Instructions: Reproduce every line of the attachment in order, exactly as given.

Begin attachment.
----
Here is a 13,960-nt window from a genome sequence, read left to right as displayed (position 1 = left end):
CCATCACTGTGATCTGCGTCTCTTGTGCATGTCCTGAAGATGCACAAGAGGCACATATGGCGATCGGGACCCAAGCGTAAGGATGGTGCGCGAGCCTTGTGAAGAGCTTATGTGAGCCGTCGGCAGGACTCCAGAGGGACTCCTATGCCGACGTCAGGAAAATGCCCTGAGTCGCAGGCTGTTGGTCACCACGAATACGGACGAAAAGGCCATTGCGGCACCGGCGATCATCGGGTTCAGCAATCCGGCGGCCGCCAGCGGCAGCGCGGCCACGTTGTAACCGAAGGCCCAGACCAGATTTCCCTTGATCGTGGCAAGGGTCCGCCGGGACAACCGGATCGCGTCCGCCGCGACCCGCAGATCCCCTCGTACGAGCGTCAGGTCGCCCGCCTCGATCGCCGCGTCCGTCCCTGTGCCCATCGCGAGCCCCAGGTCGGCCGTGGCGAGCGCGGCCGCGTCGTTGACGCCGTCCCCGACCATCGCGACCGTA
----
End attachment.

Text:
Here is a 13,960-nt window from a genome sequence, read left to right as displayed (position 1 = left end):
CCATCACTGTGATCTGCGTCTCTTGTGCATGTCCTGAAGATGCACAAGAGGCACATATGGCGATCGGGACCCAAGCGTAAGGATGGTGCGCGAGCCTTGTGAAGAGCTTATGTGAGCCGTCGGCAGGACTCCAGAGGGACTCCTATGCCGACGTCAGGAAAATGCCCTGAGTCGCAGGCTGTTGGTCACCACGAATACGGACGAAAAGGCCATTGCGGCACCGGCGATCATCGGGTTCAGCAATCCGGCGGCCGCCAGCGGCAGCGCGGCCACGTTGTAACCGAAGGCCCAGACCAGATTTCCCTTGATCGTGGCAAGGGTCCGCCGGGACAACCGGATCGCGTCCGCCGCGACCCGCAGATCCCCTCGTACGAGCGTCAGGTCGCCCGCCTCGATCGCCGCGTCCGTCCCTGTGCCCATCGCGAGCCCCAGGTCGGCCGTGGCGAGCGCGGCCGCGTCGTTGACGCCGTCCCCGACCATCGCGACCGTA